Although traditionally known as “the world’s factory,” China’s economy has changed immensely in recent years. According to China’s National Bureau of Statistics, the number of jobs in the manufacturing sector has been declining since 2012, whereas jobs in the service sector have been increasing. As the country’s economy and primary industries have changed, so too have its labor conflicts. Ya-Wen Lei, Assistant Professor of Sociology, investigates the labor organizing of drivers for China’s fast-growing food-delivery platforms.
The top two food-delivery companies in China reported a combined 5.7 million registered drivers in 2018. Some drivers work regularly for local agents of specific platforms, others operate on more of a “gig” basis, similar to Uber drivers in the US—but a significant proportion (one-third) share a previous history of factory work.
Even more importantly, many drivers report being haunted by memories of their former workplace. Even drivers without this history regularly compare their current employment to the harrowing stories they’ve heard about factory work hours and conditions. There is a widespread sense—at least when drivers first start out—that the platform economy is a land of freedom and opportunity. It certainly helps that drivers also enjoy a higher income than factory workers. But even with this income, a growing number of drivers quickly become disillusioned as they realize they have escaped the stifling conditions of the factory floor, only to face the intractable demands of apps and algorithms that regulate their every move.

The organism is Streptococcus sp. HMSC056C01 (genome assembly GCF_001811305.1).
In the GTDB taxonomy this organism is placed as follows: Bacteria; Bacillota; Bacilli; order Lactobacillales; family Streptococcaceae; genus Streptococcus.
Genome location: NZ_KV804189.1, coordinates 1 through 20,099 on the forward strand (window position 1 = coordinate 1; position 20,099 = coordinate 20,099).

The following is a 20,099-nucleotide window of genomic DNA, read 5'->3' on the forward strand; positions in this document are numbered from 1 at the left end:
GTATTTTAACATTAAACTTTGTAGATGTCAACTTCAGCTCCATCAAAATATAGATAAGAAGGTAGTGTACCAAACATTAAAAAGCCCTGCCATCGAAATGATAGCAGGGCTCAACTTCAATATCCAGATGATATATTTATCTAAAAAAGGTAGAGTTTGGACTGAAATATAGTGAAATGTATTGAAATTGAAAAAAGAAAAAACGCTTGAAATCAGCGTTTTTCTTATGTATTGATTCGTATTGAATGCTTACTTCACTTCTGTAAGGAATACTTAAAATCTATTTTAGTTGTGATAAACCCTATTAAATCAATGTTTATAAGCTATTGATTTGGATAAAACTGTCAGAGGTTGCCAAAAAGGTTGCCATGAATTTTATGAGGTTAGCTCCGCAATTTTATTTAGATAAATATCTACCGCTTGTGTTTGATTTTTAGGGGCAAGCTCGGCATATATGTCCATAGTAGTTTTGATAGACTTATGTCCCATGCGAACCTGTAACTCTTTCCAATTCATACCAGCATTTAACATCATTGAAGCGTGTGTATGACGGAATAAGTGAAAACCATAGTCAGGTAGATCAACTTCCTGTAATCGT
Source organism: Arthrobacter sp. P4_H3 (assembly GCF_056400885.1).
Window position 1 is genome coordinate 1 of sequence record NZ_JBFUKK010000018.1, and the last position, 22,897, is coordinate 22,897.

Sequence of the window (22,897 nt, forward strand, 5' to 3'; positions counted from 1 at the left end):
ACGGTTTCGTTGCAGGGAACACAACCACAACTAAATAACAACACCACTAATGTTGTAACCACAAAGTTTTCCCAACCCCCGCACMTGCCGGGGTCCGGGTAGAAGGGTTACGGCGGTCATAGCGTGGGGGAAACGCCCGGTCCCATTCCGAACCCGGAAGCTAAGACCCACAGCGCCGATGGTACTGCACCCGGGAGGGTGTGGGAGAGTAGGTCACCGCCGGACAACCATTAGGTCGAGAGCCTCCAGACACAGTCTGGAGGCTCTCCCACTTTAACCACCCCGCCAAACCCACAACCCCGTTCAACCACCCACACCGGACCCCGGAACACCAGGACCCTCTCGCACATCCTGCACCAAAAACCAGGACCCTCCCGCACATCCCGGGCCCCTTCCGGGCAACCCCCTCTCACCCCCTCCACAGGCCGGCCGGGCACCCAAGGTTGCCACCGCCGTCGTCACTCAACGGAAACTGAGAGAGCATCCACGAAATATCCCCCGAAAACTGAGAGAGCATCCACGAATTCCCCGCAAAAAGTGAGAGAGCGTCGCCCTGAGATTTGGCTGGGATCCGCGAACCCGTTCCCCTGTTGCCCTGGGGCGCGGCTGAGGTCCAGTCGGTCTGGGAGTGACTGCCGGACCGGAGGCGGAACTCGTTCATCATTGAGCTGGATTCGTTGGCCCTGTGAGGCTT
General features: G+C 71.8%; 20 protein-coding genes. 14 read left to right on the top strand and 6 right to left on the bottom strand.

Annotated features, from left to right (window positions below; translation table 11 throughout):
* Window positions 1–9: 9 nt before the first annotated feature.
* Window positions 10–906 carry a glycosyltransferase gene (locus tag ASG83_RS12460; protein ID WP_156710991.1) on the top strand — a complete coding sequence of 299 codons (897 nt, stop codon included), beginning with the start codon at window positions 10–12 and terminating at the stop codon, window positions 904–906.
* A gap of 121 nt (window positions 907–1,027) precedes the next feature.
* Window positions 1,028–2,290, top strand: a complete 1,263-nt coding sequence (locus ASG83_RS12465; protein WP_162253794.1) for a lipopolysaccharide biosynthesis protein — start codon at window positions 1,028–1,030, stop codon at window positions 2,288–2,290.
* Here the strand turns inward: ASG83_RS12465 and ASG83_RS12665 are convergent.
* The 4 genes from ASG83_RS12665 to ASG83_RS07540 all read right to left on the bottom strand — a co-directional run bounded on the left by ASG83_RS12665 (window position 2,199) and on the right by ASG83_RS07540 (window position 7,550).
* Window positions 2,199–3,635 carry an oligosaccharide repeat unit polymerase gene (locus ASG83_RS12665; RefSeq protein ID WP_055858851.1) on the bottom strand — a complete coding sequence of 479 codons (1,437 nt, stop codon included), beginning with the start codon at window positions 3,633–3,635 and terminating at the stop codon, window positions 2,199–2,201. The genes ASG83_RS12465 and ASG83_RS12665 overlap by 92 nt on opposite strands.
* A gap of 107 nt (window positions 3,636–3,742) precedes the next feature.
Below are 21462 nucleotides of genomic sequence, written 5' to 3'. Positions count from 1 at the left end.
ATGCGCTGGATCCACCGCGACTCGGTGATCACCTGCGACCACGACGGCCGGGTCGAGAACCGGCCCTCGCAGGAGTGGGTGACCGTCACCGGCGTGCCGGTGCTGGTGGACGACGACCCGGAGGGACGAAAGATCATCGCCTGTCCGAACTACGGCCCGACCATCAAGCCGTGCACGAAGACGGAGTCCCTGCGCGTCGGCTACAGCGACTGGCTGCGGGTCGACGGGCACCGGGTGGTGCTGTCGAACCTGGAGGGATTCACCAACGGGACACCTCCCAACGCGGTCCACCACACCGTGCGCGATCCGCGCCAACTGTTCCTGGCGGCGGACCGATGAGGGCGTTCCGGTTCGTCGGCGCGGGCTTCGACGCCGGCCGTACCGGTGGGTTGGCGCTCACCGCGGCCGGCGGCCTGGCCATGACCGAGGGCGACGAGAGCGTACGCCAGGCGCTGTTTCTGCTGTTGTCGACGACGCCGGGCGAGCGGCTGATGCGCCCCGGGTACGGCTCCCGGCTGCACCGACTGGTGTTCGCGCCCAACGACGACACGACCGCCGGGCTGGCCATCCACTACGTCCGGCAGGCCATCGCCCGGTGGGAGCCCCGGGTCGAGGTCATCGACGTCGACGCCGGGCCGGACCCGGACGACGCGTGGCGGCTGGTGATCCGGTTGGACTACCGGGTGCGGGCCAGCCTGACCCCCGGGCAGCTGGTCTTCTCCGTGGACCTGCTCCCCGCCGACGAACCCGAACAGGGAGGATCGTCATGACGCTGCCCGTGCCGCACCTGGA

Lei has documented a growing number of collective actions organized by food-delivery platform drivers—with 87 cases of strikes and protests between 2016 and 2018. Like drivers for Uber and Deliveroo in the US, UK, and France, Chinese food-delivery drivers complain about decreasing piece rates, the precarious nature of their employment, and diminishing autonomy within the work itself. But the disciplinary measures imposed by Chinese food-delivery platforms are much more intense than those imposed by platform companies in the US or Europe: the amount of a fine can be half of a driver’s daily earning.
Platform delivery drivers who were previously factory workers play a crucial role in organizing protests and strikes. Some of the driver groups even call themselves “labor unions” even though they do not qualify as such according to Chinese law. Pointing to unfair contracts and exploitative algorithms, drivers criticize the monopolistic market enjoyed by the platform delivery companies—or “platform capitalists,” as they call them—and fault the government for failing to regulate them.